God, Our Light and Our Salvation
Psalm 27:1–2 (ESV) … “The Lord is my light and my salvation; whom shall I fear? The Lord is the stronghold of my life; of whom shall I be afraid? When evildoers assail me to eat up my flesh, my adversaries and foes, it is they who stumble and fall.”
How do we visualize God? The teachings of the Apostle Paul may give us the best answer, that God “lives in unapproachable light” (1 Tim. 6:16). For this reason, it is a bit of a surprise to learn that, although God is often associated with light in the Bible, this verse is the only direct application of the name light to God in the Old Testament.
Job speaks of heaven as the “abode of light” (Job 38:19). Psalm 104 says that God “wraps himself in light as with a garment” (v. 2). Several verses affirm that “the Lord turns my darkness into light” (2 Sam. 22:29; Ps. 18:28). Psalm 36:9 declares, “In your light we see light.” However, Psalm 27:1 is the only Old Testament text in which God is actually called light.
We have to go to the New Testament to find a good parallel, and when we do, we find light is a name for Jesus Christ: “The light shines in the darkness, but the darkness has not understood it.… The true light that gives light to every man was coming into the world” (John 1:5, 9). John, who makes this identification, also says, “God is light; in him there is no darkness at all” (1 John 1:5).
What is this image supposed to mean? Here the term is not specifically explained. So, it could suggest illumination, purity, joy, life, and hope, among other things. But since David is thinking about his enemies and is seeking deliverance from them, the psalmist is affirming that even in the darkness of the terrible threat of war, he has no fear, for God is the light that can dispel such fearful darkness.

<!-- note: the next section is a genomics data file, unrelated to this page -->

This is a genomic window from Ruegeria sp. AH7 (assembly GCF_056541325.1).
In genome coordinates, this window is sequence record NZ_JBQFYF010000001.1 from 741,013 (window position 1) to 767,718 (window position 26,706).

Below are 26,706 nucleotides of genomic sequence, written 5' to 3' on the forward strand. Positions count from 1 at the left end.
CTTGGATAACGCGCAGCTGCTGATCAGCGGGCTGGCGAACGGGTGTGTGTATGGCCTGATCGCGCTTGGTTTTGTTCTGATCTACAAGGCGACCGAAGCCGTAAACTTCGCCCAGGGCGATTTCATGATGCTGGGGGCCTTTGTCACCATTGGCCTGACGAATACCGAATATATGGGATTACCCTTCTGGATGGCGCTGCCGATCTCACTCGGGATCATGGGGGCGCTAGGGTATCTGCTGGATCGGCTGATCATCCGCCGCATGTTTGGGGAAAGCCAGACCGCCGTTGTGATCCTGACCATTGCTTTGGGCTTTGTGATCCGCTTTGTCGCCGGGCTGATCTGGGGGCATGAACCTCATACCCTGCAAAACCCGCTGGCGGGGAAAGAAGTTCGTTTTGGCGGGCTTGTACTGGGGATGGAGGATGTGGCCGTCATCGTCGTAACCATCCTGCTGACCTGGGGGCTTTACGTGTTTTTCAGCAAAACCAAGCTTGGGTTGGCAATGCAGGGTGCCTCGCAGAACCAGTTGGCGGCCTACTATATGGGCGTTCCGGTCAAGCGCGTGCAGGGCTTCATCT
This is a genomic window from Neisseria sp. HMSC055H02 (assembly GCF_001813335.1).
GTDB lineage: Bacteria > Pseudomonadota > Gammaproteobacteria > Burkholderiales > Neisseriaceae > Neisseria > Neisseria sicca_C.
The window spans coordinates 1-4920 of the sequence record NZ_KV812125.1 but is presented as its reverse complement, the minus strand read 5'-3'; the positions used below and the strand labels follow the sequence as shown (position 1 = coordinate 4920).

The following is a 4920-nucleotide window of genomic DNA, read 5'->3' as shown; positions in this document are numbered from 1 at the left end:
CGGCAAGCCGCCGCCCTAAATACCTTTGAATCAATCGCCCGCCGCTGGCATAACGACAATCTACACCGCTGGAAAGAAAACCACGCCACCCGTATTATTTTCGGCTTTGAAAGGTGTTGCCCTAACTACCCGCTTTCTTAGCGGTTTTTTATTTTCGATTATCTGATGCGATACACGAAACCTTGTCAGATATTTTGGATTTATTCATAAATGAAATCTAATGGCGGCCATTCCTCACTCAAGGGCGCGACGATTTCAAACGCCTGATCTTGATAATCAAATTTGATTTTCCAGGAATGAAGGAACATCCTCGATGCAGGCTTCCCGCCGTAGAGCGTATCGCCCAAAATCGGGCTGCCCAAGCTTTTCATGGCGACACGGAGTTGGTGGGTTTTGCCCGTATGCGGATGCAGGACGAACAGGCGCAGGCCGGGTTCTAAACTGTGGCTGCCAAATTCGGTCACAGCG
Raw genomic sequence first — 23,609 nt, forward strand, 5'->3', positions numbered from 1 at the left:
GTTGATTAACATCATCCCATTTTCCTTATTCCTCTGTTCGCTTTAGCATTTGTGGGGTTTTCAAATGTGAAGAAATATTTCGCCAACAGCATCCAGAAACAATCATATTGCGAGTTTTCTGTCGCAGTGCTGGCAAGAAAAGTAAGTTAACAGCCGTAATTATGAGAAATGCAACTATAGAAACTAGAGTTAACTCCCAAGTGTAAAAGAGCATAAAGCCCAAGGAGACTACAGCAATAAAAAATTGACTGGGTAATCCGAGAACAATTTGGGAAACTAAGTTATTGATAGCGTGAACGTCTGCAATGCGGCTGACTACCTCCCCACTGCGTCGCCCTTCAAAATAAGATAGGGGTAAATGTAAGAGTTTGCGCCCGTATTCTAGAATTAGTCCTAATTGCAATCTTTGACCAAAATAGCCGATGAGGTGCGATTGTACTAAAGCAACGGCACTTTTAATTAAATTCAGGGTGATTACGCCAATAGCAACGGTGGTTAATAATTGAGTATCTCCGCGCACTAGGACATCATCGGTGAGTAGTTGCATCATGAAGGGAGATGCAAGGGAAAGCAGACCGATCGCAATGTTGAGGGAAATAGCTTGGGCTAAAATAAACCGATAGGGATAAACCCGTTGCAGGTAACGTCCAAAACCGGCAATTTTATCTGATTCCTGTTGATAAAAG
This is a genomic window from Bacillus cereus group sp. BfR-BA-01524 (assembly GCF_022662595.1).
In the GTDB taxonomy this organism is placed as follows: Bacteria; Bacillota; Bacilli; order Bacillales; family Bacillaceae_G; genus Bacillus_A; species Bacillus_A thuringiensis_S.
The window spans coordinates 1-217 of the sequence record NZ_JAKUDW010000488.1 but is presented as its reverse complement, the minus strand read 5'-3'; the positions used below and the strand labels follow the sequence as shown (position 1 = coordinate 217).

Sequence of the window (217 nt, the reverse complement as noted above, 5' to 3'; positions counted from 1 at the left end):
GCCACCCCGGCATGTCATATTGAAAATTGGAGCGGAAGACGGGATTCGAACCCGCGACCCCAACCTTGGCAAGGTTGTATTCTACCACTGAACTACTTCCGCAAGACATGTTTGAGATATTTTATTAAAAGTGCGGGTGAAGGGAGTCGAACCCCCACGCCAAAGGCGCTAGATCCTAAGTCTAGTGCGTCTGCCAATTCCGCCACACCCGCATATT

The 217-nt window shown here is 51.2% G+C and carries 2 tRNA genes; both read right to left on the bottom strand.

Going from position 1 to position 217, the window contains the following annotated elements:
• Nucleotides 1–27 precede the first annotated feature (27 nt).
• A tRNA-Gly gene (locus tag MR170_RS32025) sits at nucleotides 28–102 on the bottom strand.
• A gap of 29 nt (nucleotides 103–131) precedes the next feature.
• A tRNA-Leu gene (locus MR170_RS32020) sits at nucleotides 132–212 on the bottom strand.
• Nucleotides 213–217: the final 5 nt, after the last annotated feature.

In verse one we also find the Hebrew word for salvation, which means “deliverance” explicitly, and again this probably has to do with deliverance from the king’s immediate enemies. The very next psalm expresses the same idea when it says, “The Lord is the strength of his people, a fortress of salvation for his anointed one” (Ps. 28:8).
When we know that God is with us, then we are not afraid. We are willing to make decisions knowing that the Lord will see us through. There is much inner courage and strength that is gained by His presence and by our experiences of His delivering us out of adversities.
 Boice, J. M. (2005). Psalms 1–41: An Expositional Commentary (p. 239). Grand Rapids, MI: Baker Books.
 Everett, G. H. (2011). The Book of Psalms (p. 92). Gary Everett.